Overall, I really like the Void Elite when it comes to sound quality, just like the Void Pro and the original Void, but that’s not necessarily a good thing and I’ll explain why soon.
THE MICROPHONE EXPERIENCE
The microphone is actually an interesting point on the Void headsets. The Void Pro and Elite share the same housing for the mic but the type of mic (unidirectional vs. omnidirectional) is different. Though the housing differs between the original Void and the Pro, they have the same unidirectional mic. The mic has certainly changed since the Void in 2 major ways. However, I’m not entirely sure if this has actually made a noticeable difference.
When it comes to quality, the Elite and the Pro sound pretty much the same. When it comes to functionality, the Elite and the Pro act about the same with the same automatic muting feature. When it comes to style, the Elite and the Pro are literally the same. There is a technical difference but it just doesn’t really manifest in a noticeable way, at least not in my experience. I will say that switching from unidirectional to omnidirectional doesn’t seem to make a whole lot of sense. Why would you want to pick up more noise in other directions that aren’t from your mouth? It’s not like the mic can be adjusted that much. I feel like in some environments this might be a terrible downgrade especially given the increased sensitivity.
In terms of physical qualities, the mic on the Elite is quite flexible unlike the original Void. There is also this automatic muting feature that kicks in whenever you turn the mic up, which is nice because obviously it’s not going to be used in that position and eliminating a button press is very nice. I do experience some really weird feedback when doing this, however. Turning the mic up will make a single beep to let you know that it’s muted. When pulling the mic back down, however, it will beep several times all the way down, and I think this is because it keeps muting and unmuting. It has always ended up being unmuted once I turned the mic all the way down, but it is pretty annoying to hear so many beeps. This was also the case with the Pro which features the same mic (aside from the technical aspects).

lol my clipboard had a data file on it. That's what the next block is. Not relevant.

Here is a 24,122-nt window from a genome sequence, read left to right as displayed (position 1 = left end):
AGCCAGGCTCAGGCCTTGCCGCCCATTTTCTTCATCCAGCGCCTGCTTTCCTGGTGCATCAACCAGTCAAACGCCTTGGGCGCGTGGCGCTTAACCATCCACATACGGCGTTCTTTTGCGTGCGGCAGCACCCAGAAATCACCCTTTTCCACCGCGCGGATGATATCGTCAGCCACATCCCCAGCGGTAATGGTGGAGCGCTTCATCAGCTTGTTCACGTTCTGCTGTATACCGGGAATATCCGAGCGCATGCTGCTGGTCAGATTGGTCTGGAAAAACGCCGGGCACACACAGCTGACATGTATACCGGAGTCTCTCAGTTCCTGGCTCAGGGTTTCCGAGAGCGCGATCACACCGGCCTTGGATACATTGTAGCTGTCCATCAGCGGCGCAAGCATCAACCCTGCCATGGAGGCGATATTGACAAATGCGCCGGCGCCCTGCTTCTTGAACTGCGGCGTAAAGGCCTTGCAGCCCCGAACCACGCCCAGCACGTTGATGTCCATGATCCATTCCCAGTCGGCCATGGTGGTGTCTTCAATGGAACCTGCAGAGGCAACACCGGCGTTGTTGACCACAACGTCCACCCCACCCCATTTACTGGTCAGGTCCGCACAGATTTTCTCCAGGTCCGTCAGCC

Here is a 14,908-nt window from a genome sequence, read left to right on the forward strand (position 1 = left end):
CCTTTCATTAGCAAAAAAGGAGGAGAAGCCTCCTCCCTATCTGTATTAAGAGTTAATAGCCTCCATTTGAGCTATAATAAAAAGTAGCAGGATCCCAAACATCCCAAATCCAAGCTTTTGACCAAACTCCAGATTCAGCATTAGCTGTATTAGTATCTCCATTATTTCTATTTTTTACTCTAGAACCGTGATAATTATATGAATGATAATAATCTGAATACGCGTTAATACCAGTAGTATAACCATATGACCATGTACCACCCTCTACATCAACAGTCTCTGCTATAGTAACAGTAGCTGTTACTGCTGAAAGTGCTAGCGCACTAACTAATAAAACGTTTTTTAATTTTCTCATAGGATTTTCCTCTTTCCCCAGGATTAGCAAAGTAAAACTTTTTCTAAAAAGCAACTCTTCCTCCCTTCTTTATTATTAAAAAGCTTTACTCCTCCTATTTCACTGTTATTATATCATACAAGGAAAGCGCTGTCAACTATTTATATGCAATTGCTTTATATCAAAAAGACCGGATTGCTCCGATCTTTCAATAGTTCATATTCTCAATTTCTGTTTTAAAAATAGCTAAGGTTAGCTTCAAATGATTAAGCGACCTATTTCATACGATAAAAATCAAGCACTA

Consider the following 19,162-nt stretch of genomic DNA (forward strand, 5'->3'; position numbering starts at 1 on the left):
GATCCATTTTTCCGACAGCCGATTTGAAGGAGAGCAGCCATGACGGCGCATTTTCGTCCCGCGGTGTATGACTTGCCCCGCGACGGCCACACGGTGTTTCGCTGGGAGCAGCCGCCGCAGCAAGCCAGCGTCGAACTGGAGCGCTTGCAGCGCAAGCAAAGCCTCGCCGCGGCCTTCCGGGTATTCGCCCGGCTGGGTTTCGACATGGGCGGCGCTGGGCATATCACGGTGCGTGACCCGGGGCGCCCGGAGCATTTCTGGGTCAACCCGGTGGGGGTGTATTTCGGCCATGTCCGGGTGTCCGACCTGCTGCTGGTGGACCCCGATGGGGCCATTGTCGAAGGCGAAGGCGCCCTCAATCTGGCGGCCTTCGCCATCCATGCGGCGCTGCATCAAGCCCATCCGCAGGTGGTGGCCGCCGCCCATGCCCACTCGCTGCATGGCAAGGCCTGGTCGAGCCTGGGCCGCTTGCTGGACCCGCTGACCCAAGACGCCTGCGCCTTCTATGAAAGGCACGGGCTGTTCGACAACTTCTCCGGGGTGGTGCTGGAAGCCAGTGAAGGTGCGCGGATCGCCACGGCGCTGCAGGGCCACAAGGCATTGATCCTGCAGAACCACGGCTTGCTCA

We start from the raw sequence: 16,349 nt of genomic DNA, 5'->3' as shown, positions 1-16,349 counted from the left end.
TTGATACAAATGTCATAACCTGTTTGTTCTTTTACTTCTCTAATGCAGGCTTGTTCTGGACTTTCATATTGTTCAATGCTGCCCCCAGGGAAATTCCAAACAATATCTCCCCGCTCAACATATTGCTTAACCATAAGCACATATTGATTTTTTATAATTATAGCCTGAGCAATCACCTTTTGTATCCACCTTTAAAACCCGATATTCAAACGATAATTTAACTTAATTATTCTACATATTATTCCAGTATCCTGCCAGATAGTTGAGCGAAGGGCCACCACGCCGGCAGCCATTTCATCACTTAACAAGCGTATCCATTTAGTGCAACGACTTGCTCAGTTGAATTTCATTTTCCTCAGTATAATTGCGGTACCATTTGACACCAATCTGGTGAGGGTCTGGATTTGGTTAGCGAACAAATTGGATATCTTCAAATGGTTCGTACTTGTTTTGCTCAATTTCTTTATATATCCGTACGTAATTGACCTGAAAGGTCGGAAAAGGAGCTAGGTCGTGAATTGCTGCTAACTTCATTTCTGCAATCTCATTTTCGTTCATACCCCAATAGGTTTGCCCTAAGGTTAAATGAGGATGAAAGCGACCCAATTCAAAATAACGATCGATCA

I do want to comment on the fact that I could not compare the mic of the original Void (which I still have) because it actually snapped off at the hinge one day. I’m not sure if I was being too rough with it or if this was a common issue with the original Void. Anyways, I also didn’t like the original mic since it looked weird and was totally impossible to adjust, the new one on the Elite and Pro is far better since it looks much better and has a decent amount of adjustment since it’s not made out of hard plastic and some rubber.
The Elite’s mic is good, it’s not really professional quality but if you just want to talk or maybe make some videos it’s good enough.
QUALITY OF MATERIALS
In terms of materials, you could say that the Void Elite is a solid downgrade from the original Void. The original void was made almost entirely out of metal, especially on the headband. The Pro changed that by making most of it out of plastic instead, which doesn’t look or feel as good. The Elite is just like the Pro in terms of what materials Corsair uses and where.
Though the metal certainly feels more premium, I actually think plastic is a better idea since it can be more flexible, almost as strong, and cheaper to produce. There is definitely the risk of cracking with plastic (I used to have a terrible headset with a plastic headband that cracked all over), but that has not happened to me on either the Elite or the Pro. Both are quite flexible without showing any signs of damage or almost being damaged. The issue with metal is that it’s not flexible and also can be dented which might be just as bad as cracked plastic. So, I am fine with the plastic, but some people might not be.
The quality of the ear cups and the general structure of the headset itself is very good. I barely notice that I’m even wearing these headphones; they’re light and don’t fit tightly at all, yet are able to stay on my head reasonably well. The ear cups are all fabric, which I think is the best kind of material the cups can be made out of. Rubbery materials are fine but even good rubber can tear, not to mention the fact that rubber just isn’t very soft.